Agate Desert

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The Agate Desert is a 53-acre (21 ha)[1] prairie[2][3] located in the area of White City, Oregon. The area is not in fact a desert as its name suggests. The Agate Desert is so named because of the abundance of agate, petrified wood, jasper, and other minerals found there. Much of the World War II army training base of Camp White was built in the Agate Desert. The Nature Conservancy is working to preserve the Agate Desert as a native Rogue River Valley grassland.[1]

Ecosystem[edit]

The area contains seasonal vernal pools that act as their own self-sufficient ecosystems.[1] When the pools have dried up in the late spring, rings of wildflowers bloom in their place and the various creatures enter a period of dormancy until the next spring. The pools contain a rare species of fairy shrimp.[4] The Agate Desert is also the only known place where the endangered big-flowered woolly meadowfoam plants grow and the desert contains over 500 of the plants.[5] Cook's lomatium or Cook's Desert Parsley is also found in the Agate Desert and only grows naturally elsewhere in the French Flat of Illinois Valley, also in Oregon.[6] In 1998, Henri Dumont discovered a new species, Dumontia oregonensis, also known as the Hairy Water Flea, in the desert, and it is not known to live anywhere else.[7]

Preservation[edit]

Ecologists are currently conducting prescribed burns to the area, and volunteers are then spreading seeds of the native grasses and wildflowers in order to restore them to the area.[1] Ecologists are also studying the various species, many of them rare, in the vernal pools. Development in the valley has left it at only about 25% of its original size.[4]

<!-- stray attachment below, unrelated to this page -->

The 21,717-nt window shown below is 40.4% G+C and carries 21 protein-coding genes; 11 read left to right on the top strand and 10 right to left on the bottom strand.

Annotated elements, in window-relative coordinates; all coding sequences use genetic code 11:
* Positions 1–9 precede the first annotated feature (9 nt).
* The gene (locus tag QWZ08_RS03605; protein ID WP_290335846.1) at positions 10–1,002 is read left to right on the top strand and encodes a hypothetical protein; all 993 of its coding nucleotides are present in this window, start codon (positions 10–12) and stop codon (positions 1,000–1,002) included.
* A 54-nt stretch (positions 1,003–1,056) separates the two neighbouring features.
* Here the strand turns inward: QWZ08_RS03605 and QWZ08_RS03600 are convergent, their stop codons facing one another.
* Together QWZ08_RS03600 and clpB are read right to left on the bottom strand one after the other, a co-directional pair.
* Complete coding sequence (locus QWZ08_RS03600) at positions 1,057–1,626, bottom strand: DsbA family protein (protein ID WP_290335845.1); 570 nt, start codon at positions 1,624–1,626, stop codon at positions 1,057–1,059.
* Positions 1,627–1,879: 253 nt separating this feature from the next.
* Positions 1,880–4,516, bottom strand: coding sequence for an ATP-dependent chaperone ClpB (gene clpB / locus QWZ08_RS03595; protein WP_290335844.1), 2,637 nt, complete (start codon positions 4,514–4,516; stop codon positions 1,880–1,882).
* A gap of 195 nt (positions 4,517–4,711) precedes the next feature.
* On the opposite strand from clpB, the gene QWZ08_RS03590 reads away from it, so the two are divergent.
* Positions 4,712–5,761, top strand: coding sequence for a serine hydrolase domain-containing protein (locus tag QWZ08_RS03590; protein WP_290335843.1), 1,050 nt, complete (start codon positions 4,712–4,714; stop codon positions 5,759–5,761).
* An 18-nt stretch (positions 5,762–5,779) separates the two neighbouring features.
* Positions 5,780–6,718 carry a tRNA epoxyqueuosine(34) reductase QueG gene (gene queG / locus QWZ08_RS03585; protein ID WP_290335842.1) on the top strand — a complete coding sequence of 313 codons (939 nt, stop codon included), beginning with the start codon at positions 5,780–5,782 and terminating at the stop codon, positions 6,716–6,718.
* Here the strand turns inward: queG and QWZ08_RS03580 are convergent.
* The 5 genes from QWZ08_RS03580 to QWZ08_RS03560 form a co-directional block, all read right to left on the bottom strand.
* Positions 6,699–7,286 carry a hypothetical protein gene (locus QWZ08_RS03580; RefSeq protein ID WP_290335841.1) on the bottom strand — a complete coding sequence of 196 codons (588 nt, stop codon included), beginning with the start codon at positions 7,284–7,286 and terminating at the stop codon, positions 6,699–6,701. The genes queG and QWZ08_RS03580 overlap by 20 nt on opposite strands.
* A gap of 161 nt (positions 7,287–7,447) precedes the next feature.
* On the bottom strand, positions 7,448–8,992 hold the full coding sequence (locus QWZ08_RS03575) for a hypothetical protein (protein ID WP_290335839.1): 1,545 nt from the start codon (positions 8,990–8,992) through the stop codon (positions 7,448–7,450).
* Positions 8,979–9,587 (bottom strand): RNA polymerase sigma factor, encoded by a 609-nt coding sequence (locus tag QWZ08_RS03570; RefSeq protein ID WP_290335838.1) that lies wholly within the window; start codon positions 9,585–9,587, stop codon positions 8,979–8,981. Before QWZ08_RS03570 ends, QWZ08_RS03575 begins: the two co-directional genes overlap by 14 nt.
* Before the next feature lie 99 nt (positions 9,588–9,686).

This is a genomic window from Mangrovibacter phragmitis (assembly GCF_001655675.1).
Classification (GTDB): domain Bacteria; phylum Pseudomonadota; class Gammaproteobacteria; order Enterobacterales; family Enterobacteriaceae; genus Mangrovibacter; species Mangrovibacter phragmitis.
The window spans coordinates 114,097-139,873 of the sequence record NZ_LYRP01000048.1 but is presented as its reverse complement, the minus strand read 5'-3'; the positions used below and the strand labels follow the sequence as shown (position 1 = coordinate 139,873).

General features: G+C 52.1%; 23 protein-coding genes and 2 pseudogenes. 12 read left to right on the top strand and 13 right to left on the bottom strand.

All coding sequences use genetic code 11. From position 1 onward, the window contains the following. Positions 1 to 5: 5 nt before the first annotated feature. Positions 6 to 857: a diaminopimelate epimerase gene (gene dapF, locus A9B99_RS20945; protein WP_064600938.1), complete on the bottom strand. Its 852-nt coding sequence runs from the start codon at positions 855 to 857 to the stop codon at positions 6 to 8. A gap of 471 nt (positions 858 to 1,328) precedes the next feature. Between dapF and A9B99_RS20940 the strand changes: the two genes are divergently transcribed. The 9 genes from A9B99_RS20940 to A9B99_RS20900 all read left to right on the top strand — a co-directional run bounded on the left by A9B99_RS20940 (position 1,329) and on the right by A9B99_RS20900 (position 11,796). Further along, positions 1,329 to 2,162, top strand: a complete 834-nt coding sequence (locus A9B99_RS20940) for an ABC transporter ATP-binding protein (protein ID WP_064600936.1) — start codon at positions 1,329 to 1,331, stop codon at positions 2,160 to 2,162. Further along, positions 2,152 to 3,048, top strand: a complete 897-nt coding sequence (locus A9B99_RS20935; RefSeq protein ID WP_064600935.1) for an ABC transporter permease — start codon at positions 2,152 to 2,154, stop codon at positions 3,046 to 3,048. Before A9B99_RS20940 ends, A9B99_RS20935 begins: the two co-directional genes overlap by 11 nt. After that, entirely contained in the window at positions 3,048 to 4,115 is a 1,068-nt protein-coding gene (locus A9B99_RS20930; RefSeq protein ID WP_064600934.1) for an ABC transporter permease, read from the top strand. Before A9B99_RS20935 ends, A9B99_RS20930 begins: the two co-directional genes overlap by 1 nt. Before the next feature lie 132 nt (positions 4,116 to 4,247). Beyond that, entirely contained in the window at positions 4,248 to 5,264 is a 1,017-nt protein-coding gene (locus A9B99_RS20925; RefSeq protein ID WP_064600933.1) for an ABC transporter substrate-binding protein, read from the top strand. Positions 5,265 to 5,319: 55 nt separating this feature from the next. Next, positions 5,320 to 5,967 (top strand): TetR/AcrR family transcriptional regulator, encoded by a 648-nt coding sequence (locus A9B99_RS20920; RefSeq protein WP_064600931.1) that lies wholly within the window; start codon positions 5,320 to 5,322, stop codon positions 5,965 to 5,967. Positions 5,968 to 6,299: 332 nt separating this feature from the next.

References[edit]

  1. ^ a b c d "The Agate Desert". The Nature Conservancy. Retrieved 26 August 2015. 
  2. ^ "The Nature Conservancy's Agate Desert Preserve". Archived from the original on October 24, 2010. Retrieved 21 June 2011. 
  3. ^ "Agate Desert". Geographic Names Information System. United States Geological Survey. 
  4. ^ a b "The Agate Desert". Land Conserve. Retrieved 26 August 2015. 
  5. ^ "Big-flowered wooly meadowfoam". Oregon Department of Agriculture. Archived from the original on 4 May 2009. Retrieved 28 April 2009. 
  6. ^ "Habitat Will Be Protected". Oregon Live. Retrieved 26 August 2015. 
  7. ^ Hill, Richard. "Researchers make a giant Oregon find". Citizens Review Online. Retrieved 26 August 2015. 

External links[edit]

Coordinates: 42°25′45″N 122°53′50″W / 42.42917°N 122.89722°W / 42.42917; -122.89722